Wall Street Journal
By Joseph De Avila
August 08, 2017
A fight is brewing in Westchester County over legislation aimed at protecting immigrants because critics say it will result in the county being labeled a sanctuary municipality, risking millions in federal funds.
The county’s Board of Legislators passed legislation Monday that limits information that can be given to federal immigration officials about suspects in the county’s custody. The bill requires federal immigration officials to obtain a warrant before they can interview someone in jail and allows an inmate to have an attorney present when being questioned by federal authorities.
Legislators who support the bill say it complies with federal laws and will encourage immigrants who are witnesses or victims of crime to cooperate with local law enforcement without fear of being deported.
“We knew that everyone is less safe when they fear the police,” said board member Catherine Borgia, a Democrat, who supports the bill.
Westchester County Executive Rob Astorino, a Republican, says the legislation will establish sanctuary policies that run afoul of requirements for federal funds set by the Justice Department, endangering about $13 million in funding. Mr. Astorino said Tuesday he will veto the measure.
The bill passed, 10-5, with two legislators absent. A veto override will require 12 votes. Ms. Borgia said she is optimistic that the bill’s supporters will be able to secure the two additional votes.
Mr. Astorino said the county already has a policy barring the county police from acting as agents of federal immigration authorities, and county police don’t investigate or detain residents based solely on their immigration status. He said restricting how the county’s law-enforcement authorities interact with federal immigration officials isn’t in the public’s best interest.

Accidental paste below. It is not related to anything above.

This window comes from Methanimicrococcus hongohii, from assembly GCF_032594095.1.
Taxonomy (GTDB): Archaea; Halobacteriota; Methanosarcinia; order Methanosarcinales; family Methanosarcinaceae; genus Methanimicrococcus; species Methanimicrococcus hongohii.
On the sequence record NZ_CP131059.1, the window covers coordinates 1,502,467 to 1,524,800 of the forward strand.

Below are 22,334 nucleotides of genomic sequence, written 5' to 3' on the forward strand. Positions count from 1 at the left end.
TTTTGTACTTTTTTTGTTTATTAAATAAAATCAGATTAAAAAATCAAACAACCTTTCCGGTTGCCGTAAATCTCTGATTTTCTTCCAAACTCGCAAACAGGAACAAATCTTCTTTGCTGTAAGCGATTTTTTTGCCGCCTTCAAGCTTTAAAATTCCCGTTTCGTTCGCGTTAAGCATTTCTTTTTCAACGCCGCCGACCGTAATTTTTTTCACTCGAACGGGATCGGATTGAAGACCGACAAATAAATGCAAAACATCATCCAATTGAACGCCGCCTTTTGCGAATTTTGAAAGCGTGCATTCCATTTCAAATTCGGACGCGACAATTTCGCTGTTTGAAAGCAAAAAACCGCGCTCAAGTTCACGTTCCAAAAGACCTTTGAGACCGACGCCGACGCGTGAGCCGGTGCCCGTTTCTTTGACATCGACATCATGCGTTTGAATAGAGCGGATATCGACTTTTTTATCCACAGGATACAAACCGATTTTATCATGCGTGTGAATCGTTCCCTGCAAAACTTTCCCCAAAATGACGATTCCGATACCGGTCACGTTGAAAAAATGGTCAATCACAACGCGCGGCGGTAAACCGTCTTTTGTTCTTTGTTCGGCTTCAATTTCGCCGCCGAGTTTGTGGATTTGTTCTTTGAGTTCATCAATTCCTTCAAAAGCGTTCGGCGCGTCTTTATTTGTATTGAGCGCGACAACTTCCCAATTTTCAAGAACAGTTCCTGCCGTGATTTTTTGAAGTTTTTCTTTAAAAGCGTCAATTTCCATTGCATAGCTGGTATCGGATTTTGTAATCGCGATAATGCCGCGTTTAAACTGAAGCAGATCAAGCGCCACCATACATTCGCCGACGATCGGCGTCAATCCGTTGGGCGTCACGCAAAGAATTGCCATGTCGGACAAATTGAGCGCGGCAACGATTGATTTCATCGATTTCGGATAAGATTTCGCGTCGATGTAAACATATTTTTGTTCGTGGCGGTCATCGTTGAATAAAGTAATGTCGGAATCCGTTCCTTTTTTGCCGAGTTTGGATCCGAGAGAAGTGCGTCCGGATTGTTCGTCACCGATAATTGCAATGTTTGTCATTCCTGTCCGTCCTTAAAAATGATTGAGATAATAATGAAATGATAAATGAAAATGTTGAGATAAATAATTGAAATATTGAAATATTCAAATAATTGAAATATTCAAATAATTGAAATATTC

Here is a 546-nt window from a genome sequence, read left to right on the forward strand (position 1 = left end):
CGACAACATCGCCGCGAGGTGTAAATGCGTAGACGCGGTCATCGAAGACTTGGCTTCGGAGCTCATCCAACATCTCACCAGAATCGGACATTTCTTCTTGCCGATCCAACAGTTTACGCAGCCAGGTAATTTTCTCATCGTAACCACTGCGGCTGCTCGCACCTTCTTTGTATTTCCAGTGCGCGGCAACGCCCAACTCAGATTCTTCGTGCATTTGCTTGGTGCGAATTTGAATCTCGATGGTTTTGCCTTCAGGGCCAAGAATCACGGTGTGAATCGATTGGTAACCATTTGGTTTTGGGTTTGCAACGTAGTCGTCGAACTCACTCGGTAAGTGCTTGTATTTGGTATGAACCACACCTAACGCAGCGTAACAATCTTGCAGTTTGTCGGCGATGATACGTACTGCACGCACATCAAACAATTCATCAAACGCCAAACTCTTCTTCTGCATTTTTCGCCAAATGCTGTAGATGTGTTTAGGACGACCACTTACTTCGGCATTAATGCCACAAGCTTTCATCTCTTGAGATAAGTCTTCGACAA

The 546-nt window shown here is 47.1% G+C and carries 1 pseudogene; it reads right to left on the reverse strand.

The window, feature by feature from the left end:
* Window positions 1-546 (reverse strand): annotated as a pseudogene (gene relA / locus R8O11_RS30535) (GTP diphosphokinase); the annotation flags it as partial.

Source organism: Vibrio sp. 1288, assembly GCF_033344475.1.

“This will put our residents and our undocumented immigrant population at risk,” Mr. Astorino said. “The criminal element in the undocumented community…preys on the undocumented more than anyone else.”
There are about 61,000 undocumented immigrants, mostly from Latin America, living in Westchester County, according to the Migration Policy Institute.
Ms. Borgia acknowledged the bill could jeopardize some federal funds but said the risk is minimal. She said about half of the $13 million the federal government provides to the county is for housing federal inmates, and she doubts that funding would be pulled.
Hector Lopez, president of the Westchester Hispanic Law Enforcement Association and a sergeant who works in the Westchester County Jail, said the proposal, if it becomes law, would encourage gang members and criminals to come to Westchester.
“We don’t want to encourage the bad elements to come here,” Sgt. Lopez said. “In their minds, this is going to be a safe haven for them.”
Ms. Borgia said such concern is “pretty speculative.”
“The criminal prosecution of those gang members will not be impeded by this act at all,” Ms. Borgia said.
Write to Joseph De Avila at email@example.com
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